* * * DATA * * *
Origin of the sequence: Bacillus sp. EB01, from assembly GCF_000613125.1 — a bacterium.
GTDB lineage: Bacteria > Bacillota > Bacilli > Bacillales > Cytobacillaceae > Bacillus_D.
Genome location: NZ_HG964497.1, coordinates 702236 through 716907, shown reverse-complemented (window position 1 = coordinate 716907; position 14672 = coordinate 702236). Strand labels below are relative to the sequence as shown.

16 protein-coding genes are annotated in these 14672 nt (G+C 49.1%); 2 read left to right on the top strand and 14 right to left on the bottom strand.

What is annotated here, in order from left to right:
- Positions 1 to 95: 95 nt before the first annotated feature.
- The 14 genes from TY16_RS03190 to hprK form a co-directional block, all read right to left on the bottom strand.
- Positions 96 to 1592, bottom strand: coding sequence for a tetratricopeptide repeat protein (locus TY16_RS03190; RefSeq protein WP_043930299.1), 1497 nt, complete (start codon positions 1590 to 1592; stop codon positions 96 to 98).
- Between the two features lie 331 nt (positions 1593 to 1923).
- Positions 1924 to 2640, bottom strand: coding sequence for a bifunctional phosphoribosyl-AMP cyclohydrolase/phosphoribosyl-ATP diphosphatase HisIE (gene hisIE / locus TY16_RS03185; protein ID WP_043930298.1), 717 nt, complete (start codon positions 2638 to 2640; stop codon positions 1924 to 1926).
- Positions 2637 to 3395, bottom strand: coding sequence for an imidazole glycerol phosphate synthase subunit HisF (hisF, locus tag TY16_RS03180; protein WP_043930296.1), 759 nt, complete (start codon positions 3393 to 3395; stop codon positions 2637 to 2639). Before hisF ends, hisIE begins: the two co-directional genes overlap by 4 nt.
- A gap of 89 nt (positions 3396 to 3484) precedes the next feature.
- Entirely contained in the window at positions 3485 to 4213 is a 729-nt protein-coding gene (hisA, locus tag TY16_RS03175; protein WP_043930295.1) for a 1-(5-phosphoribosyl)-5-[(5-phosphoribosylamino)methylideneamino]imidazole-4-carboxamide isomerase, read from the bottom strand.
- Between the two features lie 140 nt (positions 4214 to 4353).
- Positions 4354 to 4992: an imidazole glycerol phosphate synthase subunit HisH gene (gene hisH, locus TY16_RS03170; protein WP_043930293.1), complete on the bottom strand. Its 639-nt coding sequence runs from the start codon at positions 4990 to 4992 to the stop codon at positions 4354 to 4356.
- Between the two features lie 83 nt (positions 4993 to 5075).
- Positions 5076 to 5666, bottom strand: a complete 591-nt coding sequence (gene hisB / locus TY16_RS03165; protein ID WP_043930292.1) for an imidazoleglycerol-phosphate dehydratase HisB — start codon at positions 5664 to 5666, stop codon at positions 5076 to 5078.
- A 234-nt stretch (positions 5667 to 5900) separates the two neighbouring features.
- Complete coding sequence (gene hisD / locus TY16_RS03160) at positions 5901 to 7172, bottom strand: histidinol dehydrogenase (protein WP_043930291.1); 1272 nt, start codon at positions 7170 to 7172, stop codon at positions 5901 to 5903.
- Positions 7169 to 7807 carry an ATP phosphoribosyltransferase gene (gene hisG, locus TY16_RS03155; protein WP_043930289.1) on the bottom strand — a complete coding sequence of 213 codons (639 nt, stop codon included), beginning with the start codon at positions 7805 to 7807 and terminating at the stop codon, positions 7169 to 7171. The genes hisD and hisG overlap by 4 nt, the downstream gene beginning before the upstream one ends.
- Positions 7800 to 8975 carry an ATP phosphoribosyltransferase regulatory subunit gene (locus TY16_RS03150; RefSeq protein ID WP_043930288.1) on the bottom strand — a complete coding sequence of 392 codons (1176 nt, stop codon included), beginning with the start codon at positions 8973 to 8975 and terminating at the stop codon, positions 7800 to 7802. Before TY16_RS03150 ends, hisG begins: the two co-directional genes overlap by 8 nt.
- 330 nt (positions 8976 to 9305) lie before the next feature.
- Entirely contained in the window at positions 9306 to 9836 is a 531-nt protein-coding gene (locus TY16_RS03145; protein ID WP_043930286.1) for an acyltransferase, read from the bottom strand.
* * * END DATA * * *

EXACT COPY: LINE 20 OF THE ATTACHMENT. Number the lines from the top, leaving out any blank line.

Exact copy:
- Positions 7169 to 7807 carry an ATP phosphoribosyltransferase gene (gene hisG, locus TY16_RS03155; protein WP_043930289.1) on the bottom strand — a complete coding sequence of 213 codons (639 nt, stop codon included), beginning with the start codon at positions 7805 to 7807 and terminating at the stop codon, positions 7169 to 7171. The genes hisD and hisG overlap by 4 nt, the downstream gene beginning before the upstream one ends.